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with s and t, Aaug is still a plane graph since the input nodes and the output gates of C do not interlace. Lemma 3.3. If there is an edge e = f1 ; f2 in Aaug which is either a left leg or a right leg, then there is a directed path of length at least 1 from the sink s1 of f1 to the sink s2 of f2 in Caug . Proof. By De nition 3.5, s1 must be on either the clockwise boundary or the counterclockwise boundary of f2 in Caug . Since a gate except t has at most two input wires and therefore can be the sink of at most one face, s1 cannot be the sink of f2 . Hence there is a directed path of length at least 1 from s1 to s2 . Corollary 3.3.1. Aaug is a plane DAG whose only vertex with out-degree 0 is t. Proof. By Lemma 3.3, Aaug is acyclic and hence a DAG. It is obvious that the only vertex in Aaug with out-degree 0 is t. Definition 3.6. Two input nodes i1 and i2 in Caug are adjacent if the wire s; i1 and the wire s; i2 are adjacent in the cyclic ordering of the wires around s in Caug . Given a complete input assignment to the input nodes of Caug , a valid base B is a maximal sequence of adjacent input nodes with value 1. The left right bounding face of a valid base B is the face in Caug whose clockwise counterclockwise boundary contains an input node in B , but whose counterclockwise clockwise boundary does not see Figure 5. If all input nodes in Caug have value 1, then the left bounding face and the right bounding face are not de ned. But this is a trivial case since we know that all gates of Caug must have value 1. Definition 3.7. For a valid base B in Caug , let fl and fr be the left and right bounding faces of B respectively. The left boundary and the right boundary of B are the two directed paths Pl and Pr respectively in Aaug , such that 1 Pl and Pr start from s, 2 Pl consists of left legs and auxiliary edges and goes through s; fl , 3 Pr consists of right legs and auxiliary edges and goes through s; fr , 4 Pl and Pr end at their rst common vertex g g could be t after s see Figures 5 & 6. Definition 3.8. Given a valid base B , the left boundary Pl of B and the right boundary Pr of B divide the plane into two regions. The region whose counterclockwise boundary is Pl and whose clockwise boundary is Pr is called the internal region of B , the other region is called the external region of B see Figures 5 & 6. Lemma 3.4. Given a complete input assignment to Caug where there is only one valid base B all other input nodes have value 0, a gate g in Caug evaluates to 1 i g is in the internal region of B . Proof. Let us embed Aaug and Caug in the plane simultaneously with the same super source s and the same super sink t as in Figure 2 such that the only primal edges in Caug that cross the left and right boundaries Pl and Pr of B are the input wires to the sinks of some of the primal faces in Caug . This is provable by De nitions 3.5 and 3.7. A sink in Caug with a pseudo input wire can have only its pseudo input wire but not the other input wire crossing Pl or Pr . Further, a sink of a primal face f in Caug cannot have its two input wires crossing an edge wl in Pl and an edge wr in Pr respectively, since otherwise f would be the common starting vertex of both wl and wr and therefore would be a common vertex of Pl and Pr , and Pr do not end at f since w is in P and wr is in Pr , a contradiction. but Pl l l and Pr from Caug and call the Therefore, if we remove all wires that cross Pl 0 0 resulting graph Caug , then every gate except the input nodes in Caug still has at least one non-pseudo input wire by the previous paragraph, and hence can still be

EFFICIENT PARALLEL PLANAR MONOTONE CIRCUIT VALUE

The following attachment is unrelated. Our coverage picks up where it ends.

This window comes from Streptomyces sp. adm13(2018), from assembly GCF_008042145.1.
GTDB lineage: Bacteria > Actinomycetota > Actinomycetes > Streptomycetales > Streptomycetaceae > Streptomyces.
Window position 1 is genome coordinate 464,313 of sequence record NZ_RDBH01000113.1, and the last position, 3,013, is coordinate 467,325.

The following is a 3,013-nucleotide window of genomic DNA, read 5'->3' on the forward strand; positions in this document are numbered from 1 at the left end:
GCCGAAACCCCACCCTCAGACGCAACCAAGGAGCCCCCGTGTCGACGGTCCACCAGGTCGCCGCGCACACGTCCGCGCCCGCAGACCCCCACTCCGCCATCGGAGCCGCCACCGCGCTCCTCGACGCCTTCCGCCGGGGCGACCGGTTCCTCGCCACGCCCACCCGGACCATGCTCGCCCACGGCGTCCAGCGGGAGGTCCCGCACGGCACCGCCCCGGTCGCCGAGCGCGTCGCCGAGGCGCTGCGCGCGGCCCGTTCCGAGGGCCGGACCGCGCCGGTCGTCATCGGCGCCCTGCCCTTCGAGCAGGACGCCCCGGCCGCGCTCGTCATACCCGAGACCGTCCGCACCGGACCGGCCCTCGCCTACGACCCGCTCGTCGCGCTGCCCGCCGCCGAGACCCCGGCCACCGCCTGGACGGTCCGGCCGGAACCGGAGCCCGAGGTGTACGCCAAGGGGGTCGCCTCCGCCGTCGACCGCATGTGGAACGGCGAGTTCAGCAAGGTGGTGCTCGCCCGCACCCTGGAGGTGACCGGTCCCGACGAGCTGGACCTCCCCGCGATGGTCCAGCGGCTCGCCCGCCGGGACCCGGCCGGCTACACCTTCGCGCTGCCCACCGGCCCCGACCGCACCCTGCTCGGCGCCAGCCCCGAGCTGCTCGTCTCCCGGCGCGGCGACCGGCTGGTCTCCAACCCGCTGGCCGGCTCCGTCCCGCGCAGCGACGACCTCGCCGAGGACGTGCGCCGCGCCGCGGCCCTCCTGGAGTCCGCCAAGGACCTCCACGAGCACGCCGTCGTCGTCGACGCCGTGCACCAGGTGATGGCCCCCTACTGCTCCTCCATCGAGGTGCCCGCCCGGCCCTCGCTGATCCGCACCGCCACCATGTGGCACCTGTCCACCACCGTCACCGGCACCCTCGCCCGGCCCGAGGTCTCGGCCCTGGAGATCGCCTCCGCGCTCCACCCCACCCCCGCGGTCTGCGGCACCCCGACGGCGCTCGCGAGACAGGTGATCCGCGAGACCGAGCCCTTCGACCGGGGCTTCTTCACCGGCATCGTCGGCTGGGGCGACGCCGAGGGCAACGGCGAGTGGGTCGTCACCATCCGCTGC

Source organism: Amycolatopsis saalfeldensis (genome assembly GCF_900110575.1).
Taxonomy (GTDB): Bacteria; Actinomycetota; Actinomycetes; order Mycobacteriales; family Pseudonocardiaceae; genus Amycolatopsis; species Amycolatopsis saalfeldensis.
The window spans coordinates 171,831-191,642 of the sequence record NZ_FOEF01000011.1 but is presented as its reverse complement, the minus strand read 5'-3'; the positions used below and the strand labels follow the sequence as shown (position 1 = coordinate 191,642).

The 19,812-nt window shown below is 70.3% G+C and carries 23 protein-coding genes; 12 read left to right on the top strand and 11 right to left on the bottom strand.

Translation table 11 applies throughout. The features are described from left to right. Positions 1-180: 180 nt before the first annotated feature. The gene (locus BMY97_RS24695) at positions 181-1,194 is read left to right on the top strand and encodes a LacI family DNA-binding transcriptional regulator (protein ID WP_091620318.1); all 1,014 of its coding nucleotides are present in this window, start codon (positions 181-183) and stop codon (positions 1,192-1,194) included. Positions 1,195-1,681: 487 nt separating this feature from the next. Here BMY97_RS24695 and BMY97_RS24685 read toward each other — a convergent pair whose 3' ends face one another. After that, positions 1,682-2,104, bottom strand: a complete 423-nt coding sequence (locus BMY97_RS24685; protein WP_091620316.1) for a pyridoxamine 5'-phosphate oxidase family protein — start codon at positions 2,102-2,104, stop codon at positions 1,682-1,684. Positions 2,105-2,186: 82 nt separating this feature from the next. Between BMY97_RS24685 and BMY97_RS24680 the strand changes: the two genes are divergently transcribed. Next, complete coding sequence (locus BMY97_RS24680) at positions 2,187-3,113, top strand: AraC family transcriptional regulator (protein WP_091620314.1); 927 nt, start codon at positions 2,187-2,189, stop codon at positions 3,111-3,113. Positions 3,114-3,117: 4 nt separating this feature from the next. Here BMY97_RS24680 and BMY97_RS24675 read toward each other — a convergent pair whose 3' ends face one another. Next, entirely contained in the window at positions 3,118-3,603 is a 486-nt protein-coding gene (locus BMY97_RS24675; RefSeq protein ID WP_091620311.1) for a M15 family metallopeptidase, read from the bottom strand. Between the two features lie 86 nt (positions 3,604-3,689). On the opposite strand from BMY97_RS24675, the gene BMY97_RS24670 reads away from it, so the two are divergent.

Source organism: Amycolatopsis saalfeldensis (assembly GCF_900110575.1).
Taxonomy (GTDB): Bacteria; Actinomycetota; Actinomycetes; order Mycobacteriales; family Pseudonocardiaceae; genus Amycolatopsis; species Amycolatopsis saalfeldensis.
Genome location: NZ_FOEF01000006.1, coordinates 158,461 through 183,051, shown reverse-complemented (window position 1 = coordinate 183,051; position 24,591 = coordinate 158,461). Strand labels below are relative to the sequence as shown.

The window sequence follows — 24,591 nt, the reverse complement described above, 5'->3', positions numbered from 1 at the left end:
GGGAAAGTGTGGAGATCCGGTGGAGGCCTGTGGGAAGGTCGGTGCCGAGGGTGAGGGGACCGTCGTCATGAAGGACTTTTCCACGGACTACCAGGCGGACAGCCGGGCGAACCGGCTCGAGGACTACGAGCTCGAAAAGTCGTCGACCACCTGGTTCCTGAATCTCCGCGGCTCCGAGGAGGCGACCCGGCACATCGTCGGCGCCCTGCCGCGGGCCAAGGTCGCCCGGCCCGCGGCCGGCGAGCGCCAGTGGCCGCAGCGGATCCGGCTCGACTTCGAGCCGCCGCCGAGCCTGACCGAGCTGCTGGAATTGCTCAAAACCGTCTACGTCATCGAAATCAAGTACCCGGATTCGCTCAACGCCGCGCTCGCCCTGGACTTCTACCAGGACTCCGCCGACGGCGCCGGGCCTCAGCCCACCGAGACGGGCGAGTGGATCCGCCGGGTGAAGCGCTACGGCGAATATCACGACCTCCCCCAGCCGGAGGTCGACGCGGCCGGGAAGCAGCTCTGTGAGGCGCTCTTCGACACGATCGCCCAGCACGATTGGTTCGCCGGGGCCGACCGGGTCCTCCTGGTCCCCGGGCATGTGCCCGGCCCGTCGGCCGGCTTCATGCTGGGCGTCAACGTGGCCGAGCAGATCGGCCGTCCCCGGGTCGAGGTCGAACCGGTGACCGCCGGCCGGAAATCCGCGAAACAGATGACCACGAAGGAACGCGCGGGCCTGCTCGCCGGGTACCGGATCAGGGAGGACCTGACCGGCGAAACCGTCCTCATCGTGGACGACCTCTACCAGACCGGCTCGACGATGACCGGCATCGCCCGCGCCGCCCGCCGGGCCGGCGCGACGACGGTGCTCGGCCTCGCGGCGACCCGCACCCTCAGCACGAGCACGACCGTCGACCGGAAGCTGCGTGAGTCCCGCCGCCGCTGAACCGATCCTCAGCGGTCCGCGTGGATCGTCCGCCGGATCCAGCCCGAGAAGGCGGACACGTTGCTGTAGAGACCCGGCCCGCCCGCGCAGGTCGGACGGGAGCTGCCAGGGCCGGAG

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reached from some input nodes without going through pseudo wires. Further, the 0 gates in the internal external region of B in Caug can be reached only by the input nodes in the internal external region. Therefore, if we remove all wires crossing Pl and Pr from Caug , the gates in the internal region of B will have value 1 and the gates in the external region of B will have value 0. We now show that this is still the case even if we do not remove the wires crossing Pl and Pr from Caug . By De nition 3.5, a wire in Caug outgoing from a gate in the external region of B and incoming to a gate in the internal region of B is either an input wire to a two-input OR gate, or a pseudo input wire to a two-input gate. Hence the gates in the internal region of B in Caug will still have value 1. A primal edge in Caug outgoing from the internal region of B to the external region of B is either an input wire to a two-input AND gate that is in the external region of B , or a pseudo wire to a two-input gate that is in the external region of B . Hence the gates in the external region of B in Caug will still have value 0. Hence the lemma holds. Corollary 3.4.1. Given a complete input assignment to Caug , if a gate g is in the internal region of a valid base in Caug , then g evaluates to 1. Proof. By Lemma 3.4 and the monotonicity of Caug . Note that the reverse of Corollary 3.4.1 need not be true if there is more than one valid base in Caug , i.e., some gates outside the internal regions of the valid bases of Caug might also be evaluated to 1. Hence our approach to evaluate a one-input-face PMC Caug is to rst nd some of the gates that evaluate to 1 based on the internal regions of the valid bases of Caug , remove them from Caug , and repeatedly evaluate the resulting Caug . 3.2. Complete Evaluation of a One-Input-Face PMC. In this subsection, we give an e cient method for computing the left and the right boundaries for all valid bases in Caug simultaneously, given a complete input assignment to Caug . The main idea is to identify for each dual vertex f in Aaug whether it is on the left right boundary of some valid base in Caug i.e., whether BOUNl f or BOUNr f de ned in De nition 3.10 below is nonempty. Based on this approach, we present a technique to transform the part of Caug that has not been evaluated to 1 into several subcircuits that are one-input-face PMCs with smaller sizes, and more importantly, with geometrically decreasing number of valid bases. We rst de ne two tree structures that consist of left legs and right legs. Definition 3.9. Let Vl Vr be the set of vertices of Aaug except s that are reachable through left right legs and auxiliary edges incoming to t from the dual vertex of the left right bounding face of some valid base in C . We de ne Tl Tr to be the subgraph of Aaug induced by Vl Vr . For example, Figure 3 gives Tl and Tr for the circuit in Figure 1 with an input assignment 0; 1; 0; 1 to the input nodes i1 ; i2; i3 ; i4. Lemma 3.5. Both Tl and Tr are convergent trees. Proof. By Corollary 3.3.1, Aaug is a DAG. By De nition 3.5, there is exactly one left leg and one right leg, or one auxiliary edge outgoing from each vertex except s in Aaug . Hence the lemma holds. In the following de nitions and lemmas, we de ne BOUNl f BOUNr f and related concepts, and describe our approach to compute BOUNl f BOUNr f . Among the sets de ned below are two related and similar concepts, BOUNl f BOUNr f and BASEl f BASEr f ; these sets are di erent in that the latter is a superset of the former and is de ned to aid the computation of the former. Definition 3.10. PREDl f PREDr f is the set of the proper predecessors